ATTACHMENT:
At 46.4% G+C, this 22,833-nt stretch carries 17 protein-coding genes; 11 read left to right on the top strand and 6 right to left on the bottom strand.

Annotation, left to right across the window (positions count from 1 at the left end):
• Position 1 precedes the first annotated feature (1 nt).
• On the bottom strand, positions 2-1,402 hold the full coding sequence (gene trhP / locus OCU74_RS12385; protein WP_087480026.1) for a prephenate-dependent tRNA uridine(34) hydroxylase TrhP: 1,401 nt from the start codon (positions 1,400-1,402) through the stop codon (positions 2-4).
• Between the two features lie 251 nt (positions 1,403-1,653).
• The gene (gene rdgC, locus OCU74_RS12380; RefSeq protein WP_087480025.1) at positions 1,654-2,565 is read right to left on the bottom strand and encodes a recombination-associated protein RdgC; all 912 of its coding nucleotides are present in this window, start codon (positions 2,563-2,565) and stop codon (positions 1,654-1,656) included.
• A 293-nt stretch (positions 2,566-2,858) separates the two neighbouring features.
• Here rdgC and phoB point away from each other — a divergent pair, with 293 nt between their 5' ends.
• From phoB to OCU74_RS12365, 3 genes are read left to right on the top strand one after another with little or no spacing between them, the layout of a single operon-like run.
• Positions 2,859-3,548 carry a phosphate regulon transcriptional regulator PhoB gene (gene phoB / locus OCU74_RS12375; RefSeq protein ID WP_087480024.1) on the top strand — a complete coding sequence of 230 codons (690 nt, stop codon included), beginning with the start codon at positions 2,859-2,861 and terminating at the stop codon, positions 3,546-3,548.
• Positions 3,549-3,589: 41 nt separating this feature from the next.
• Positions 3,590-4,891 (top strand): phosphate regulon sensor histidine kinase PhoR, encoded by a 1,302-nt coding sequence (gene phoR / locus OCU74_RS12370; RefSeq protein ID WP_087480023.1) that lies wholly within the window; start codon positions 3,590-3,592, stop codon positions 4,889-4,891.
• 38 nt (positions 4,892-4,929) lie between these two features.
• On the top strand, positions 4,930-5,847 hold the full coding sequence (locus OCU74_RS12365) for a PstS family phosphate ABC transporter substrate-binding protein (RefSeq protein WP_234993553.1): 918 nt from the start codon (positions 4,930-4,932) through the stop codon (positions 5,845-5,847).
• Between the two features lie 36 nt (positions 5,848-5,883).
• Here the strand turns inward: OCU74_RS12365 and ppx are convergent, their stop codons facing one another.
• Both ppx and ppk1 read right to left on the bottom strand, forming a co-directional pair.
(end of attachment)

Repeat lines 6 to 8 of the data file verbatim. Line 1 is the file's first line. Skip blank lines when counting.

• The gene (gene rdgC, locus OCU74_RS12380; RefSeq protein WP_087480025.1) at positions 1,654-2,565 is read right to left on the bottom strand and encodes a recombination-associated protein RdgC; all 912 of its coding nucleotides are present in this window, start codon (positions 2,563-2,565) and stop codon (positions 1,654-1,656) included.
• A 293-nt stretch (positions 2,566-2,858) separates the two neighbouring features.
• Here rdgC and phoB point away from each other — a divergent pair, with 293 nt between their 5' ends.